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Sunday, February 4, 2018

Great Men and the People Who Influence Them

This conversation about Donald Trump and G.K. Chesterton fascinates me.  When someone left a comment to my post last week about Dale Ahlquist and the American Chesterton Society I thought it a curious thing and I was glad, Mary Ann, when you, a great follower of Chesterton and a long standing member of "the club" picked up on it with your own post. 
Two facts I believe to be important need to be inserted here.

1. All millionaires are not bad people simply because they have money.  However, millionaires without God can be very wicked and dangerous people because of the power their money gives them. 
Two volume set of the life of
John D. Rockefeller and
the American Petroleum industry
I believe John D. Rockefeller (not his later associates, nor his business partners, nor his own children, nor those at the University of Chicago which he helped found, nor many others) was a decent person who brought many many good things to the poor with his talent and treasure.  Kerosene, for instance, changed the world by putting light in homes around the globe allowing poor families to interact after dark when the work day was over.  Most people hear the name Rockefeller and they immediately think what muck rakers have made them think: Tyrant, greedy, selfish.  There is a two volume set of Rockefeller's life, which I have read, written in 1940 by Allan Nevins that could change many minds if people took the time to read it. 

Cornelius Vanderbilt, on the other hand, was a godless person, and all he cared about was money.  He passed this on to his children who fought over his estate for over a year after he died.
The book Fortune's Children, which first of all capsulizes the life of Cornelius, tells the story of what happened to his HUGE fortune after he died, when it fell into the hands of his kids.  THIS is the story Chesterton would have made hay with because it shows exactly how badly people without God can misuse money and each other and ignore the poor.  We should always remember that to whom much is given, much is expected.  It isn't that we are given much that makes us, rather what we do with what we are given that counts. 

2.  Chesterton had a friend, Hellaire Belloc, whom I believe had a tremendous influence on his ideas regarding economics.  I know those who know Chesterton far better than I do will jump in to correct that statement if I am way off base.  Putting their heads together they developed what they called the theory of Distributism.  This THEORY was loudly poo pooed by economists such as Ludwig von Mises and others who said there are two theories, socialism and capitalism and nothing else.
I believe Chesterton was out of his league when he went down this road under the influence of his good good friend, Hellaire. 

The same happened to Theodore Roosevelt, in my humble opinion.
I recently read the book, The Big Burn by Timothy Egan.  I discovered that Roosevelt too was influenced to believe in things he had never before considered because of his deep friendship with two people he became very close to.  The first was Gifford Pinchot, the son of a wealthy forester, and John Muir, the "naturalist."  Gifford introduced Teddy to Muir and the three of them devised the plan for the National Parks Service which has its pros and cons.  More cons than pros in my estimation.  It was Pinchot who had the progressive ideas that influenced Teddy.  Muir mesmerized Teddy with his mysticism and strange "knowledge of nature."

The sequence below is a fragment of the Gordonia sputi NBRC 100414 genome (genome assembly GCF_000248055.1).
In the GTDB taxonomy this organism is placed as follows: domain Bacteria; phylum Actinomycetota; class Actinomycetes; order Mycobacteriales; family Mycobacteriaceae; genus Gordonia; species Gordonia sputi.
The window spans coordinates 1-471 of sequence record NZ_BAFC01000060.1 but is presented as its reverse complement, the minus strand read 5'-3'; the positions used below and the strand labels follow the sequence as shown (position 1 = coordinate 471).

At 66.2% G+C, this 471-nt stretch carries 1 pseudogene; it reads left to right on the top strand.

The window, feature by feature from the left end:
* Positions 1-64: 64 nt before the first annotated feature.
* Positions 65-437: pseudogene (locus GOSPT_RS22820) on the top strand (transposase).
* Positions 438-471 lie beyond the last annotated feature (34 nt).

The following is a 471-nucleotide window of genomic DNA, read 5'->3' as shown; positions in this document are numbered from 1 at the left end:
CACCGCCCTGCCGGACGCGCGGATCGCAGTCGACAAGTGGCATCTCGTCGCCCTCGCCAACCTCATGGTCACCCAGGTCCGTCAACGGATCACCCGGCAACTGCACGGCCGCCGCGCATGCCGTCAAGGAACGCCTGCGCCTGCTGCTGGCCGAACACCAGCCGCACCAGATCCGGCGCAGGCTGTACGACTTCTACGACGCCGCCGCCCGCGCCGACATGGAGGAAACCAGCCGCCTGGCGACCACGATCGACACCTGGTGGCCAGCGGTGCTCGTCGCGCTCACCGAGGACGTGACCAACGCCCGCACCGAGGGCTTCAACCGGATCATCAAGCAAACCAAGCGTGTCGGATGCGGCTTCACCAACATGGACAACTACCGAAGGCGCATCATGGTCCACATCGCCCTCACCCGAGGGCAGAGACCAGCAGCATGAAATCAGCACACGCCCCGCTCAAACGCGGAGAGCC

I have thought in both cases---Chesterton and Belloc, and Roosevelt and Pinchot, that just maybe the devil was messing around in the scenario.  Another such case is that of Woodrow Wilson and Colonel Edward M. House.  It can be said that House "made" Wilson.
  House was a very wealthy Freemason from Texas who befriended Wilson in Princeton, NJ and built his rise to power, whispering in his ear throughout the remainder of his life. 
"Oh what a wicked web we weave when first we practice to deceive."
No doubt Bernard Shaw would LOVE to have gotten deeper into Chesterton's thoughts with his own wicked influence.  This reminds us that we should never love anything or anyone so much that we can't walk away from it, or them, when we see they are not helpful to our path to sainthood.

Donald Trump is a sinner not a saint.  He is not a godless person, however, and there is nothing that I've seen that convinces me he is a wicked person or one led or influenced by others toward a devilish course for this country and the world.

3 comments:

Chriss Rainey said...

I should say one other thing about Theodore Roosevelt. I recommend the book Mornings on Horseback by David McCullum, the story of Teddy's early life before he was president. The contrast of the two Teddy's, the stand up Republican and the gone nuts Progressive is astonishing and more than a little puzzling unless you know about his association with Pinchot and Muir, two very suspicious people both of whom dabbled in the occult.

Mary Ann Kreitzer said...

Interesting information, Chriss. Have you ever been to the Biltmore in Ashville? It was built by George Vanderbilt, son of Cornelius' son William. George and his wife sound like they were wonderful people. They pretty much endowed the local Episcopal Church for years and donated the organ. During the influenza epidemic, they brought many of the healthy people up to their estate to try to protect them from getting sick. If you have a chance to go to the Biltmore be sure to rent the audio. It was fascinating and every employee we spoke to talked very highly of the family who are very involved in the running of the estate complex. We loved our visit and look forward to going back some time.

Chriss Rainey said...

I have been to Biltmore. Interestingly enough, this son who went to NC was not like his siblings in a lot of things.